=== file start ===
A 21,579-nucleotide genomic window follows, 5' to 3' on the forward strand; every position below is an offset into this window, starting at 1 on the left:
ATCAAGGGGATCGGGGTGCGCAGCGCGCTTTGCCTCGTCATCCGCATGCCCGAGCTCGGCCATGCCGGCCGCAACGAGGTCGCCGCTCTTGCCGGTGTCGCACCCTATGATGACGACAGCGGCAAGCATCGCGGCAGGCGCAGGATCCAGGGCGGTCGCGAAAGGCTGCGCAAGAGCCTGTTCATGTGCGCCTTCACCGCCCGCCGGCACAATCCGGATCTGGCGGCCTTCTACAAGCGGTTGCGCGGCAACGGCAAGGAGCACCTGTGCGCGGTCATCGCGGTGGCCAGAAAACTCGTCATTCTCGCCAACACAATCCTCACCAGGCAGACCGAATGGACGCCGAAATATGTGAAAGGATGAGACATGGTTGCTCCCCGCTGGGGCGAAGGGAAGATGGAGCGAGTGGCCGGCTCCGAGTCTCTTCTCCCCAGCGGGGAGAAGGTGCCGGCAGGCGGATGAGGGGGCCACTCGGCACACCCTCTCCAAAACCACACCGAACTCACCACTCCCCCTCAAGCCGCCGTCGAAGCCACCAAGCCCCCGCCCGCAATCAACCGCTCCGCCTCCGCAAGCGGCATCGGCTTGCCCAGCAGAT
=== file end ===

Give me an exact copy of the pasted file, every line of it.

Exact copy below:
A 21,579-nucleotide genomic window follows, 5' to 3' on the forward strand; every position below is an offset into this window, starting at 1 on the left:
ATCAAGGGGATCGGGGTGCGCAGCGCGCTTTGCCTCGTCATCCGCATGCCCGAGCTCGGCCATGCCGGCCGCAACGAGGTCGCCGCTCTTGCCGGTGTCGCACCCTATGATGACGACAGCGGCAAGCATCGCGGCAGGCGCAGGATCCAGGGCGGTCGCGAAAGGCTGCGCAAGAGCCTGTTCATGTGCGCCTTCACCGCCCGCCGGCACAATCCGGATCTGGCGGCCTTCTACAAGCGGTTGCGCGGCAACGGCAAGGAGCACCTGTGCGCGGTCATCGCGGTGGCCAGAAAACTCGTCATTCTCGCCAACACAATCCTCACCAGGCAGACCGAATGGACGCCGAAATATGTGAAAGGATGAGACATGGTTGCTCCCCGCTGGGGCGAAGGGAAGATGGAGCGAGTGGCCGGCTCCGAGTCTCTTCTCCCCAGCGGGGAGAAGGTGCCGGCAGGCGGATGAGGGGGCCACTCGGCACACCCTCTCCAAAACCACACCGAACTCACCACTCCCCCTCAAGCCGCCGTCGAAGCCACCAAGCCCCCGCCCGCAATCAACCGCTCCGCCTCCGCAAGCGGCATCGGCTTGCCCAGCAGAT